Braille is a system of raised dots which is read with the fingers. The system was introduced in the 1800’s by a gentleman called Louis Braille.

Louis Braille was born on 4th January 1809, in a place called Coupvray, just outside Paris. He was three years of age when an accident deprived him of
his sight. He was working in his father’s workshop and something hit him in the
eye, causing an infection that spread to his other eye. In 1819 he was sent to the Royal Institute for Blind Youth. Louis desperately wanted to be able to read. He was determined to find a way to achieve this, and the Braille system was born! Louis worked tirelessly on his ideas, and his system was largely completed by 1824, when he was just 15 years old.

The Braille System

Braille is made up of six dots, with different combinations of these dots representing different letters, numbers and punctuation marks. You can have what’s known as grade 1 (also known as uncontracted) and grade 2 (also known as contracted) Braille. In grade 1 Braille, every letter of every word is spelt out exactly the same as in print. The problem with this though is that Braille takes up more space than print, so in grade 2 Braille, certain letters and even certain words can be shortened so that less space is used. For example, the word “and” can be represented by just one symbol, which only takes up one character, rather than three characters. Have a look at the example below to see a visual representation of the difference.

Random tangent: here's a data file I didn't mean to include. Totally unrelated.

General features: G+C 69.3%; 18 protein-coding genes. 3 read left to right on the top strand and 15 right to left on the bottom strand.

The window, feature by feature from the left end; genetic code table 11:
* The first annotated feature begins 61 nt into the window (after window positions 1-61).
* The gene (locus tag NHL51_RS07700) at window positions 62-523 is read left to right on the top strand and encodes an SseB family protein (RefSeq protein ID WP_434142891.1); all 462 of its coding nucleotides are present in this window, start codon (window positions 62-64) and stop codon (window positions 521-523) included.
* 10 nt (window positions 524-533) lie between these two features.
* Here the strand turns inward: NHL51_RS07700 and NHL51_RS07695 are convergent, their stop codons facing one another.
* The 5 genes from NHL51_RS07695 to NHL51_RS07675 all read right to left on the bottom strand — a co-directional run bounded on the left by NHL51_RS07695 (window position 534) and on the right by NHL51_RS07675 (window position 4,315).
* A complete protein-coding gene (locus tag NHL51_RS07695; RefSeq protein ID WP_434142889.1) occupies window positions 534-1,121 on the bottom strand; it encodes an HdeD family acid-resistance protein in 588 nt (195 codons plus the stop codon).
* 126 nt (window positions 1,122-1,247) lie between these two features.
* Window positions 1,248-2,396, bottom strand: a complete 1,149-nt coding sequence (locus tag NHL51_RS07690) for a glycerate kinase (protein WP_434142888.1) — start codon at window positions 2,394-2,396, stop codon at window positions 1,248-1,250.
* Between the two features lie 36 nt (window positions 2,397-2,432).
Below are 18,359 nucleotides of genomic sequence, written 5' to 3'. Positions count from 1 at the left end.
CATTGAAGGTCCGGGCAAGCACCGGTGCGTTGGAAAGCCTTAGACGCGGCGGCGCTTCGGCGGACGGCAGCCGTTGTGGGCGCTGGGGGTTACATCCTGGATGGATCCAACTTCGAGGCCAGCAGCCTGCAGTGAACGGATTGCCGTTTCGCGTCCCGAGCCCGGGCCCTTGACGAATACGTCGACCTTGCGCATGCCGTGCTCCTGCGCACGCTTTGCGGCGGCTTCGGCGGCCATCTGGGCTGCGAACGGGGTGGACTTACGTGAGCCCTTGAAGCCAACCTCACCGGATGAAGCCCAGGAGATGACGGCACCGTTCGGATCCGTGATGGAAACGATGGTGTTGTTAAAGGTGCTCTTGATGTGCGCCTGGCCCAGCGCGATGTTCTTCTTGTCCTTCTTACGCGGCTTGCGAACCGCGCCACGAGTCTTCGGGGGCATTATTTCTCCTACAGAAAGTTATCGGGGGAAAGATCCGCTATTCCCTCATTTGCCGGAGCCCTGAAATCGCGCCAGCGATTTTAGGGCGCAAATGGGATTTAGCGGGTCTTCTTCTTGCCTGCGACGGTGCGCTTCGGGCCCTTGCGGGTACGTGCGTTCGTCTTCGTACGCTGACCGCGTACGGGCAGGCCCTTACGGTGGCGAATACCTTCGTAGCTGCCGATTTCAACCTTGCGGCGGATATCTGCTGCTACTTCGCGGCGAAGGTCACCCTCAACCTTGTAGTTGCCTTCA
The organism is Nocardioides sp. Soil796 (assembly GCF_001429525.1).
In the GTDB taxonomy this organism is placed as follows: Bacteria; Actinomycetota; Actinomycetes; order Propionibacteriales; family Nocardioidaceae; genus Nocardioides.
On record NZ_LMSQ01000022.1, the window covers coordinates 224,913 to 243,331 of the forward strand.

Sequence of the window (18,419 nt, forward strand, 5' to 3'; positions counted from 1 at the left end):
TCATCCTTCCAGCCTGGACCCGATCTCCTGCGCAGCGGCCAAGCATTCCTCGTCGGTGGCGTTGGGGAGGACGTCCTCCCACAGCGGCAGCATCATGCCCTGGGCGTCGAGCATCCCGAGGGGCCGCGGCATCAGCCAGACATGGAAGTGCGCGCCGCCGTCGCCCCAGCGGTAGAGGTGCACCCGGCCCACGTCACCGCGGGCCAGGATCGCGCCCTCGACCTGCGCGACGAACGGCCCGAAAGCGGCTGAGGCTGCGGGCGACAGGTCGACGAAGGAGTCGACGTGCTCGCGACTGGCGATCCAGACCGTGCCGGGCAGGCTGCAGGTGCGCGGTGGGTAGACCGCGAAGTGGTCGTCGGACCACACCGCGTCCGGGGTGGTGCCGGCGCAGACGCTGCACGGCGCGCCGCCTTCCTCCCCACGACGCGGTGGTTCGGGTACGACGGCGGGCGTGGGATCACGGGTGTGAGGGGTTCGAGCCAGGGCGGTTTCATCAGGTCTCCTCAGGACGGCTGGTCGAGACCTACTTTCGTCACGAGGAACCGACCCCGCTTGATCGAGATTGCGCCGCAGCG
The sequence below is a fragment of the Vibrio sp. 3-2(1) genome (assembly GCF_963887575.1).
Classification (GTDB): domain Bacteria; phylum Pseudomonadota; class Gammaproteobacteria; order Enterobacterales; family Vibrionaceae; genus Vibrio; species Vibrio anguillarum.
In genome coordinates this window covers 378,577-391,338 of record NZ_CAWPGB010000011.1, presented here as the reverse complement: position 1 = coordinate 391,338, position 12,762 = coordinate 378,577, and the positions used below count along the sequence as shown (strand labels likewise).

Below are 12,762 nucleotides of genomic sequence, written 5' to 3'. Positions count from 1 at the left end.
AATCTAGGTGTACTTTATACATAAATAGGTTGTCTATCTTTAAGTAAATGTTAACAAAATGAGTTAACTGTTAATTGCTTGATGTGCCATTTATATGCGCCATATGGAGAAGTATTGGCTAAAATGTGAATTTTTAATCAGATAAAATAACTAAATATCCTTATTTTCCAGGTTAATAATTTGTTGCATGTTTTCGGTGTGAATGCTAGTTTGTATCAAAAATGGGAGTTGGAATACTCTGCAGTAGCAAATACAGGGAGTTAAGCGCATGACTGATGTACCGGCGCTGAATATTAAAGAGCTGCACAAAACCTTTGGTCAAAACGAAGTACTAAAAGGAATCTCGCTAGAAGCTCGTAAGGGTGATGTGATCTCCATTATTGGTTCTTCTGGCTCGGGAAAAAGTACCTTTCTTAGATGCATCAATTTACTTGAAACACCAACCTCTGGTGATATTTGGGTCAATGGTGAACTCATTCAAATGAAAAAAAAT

The words "Happy Birthday Christine" in grade 1 on one line and grade 2 on the next line

This example says “Happy Birthday Christine” in grade 1 on the first line and grade 2 on the second line. You will see that the name Christine is longer in grade 1. Grade 2 is shorter as there are three signs, one at the beginning, one in the middle and the last letter before the end of the name.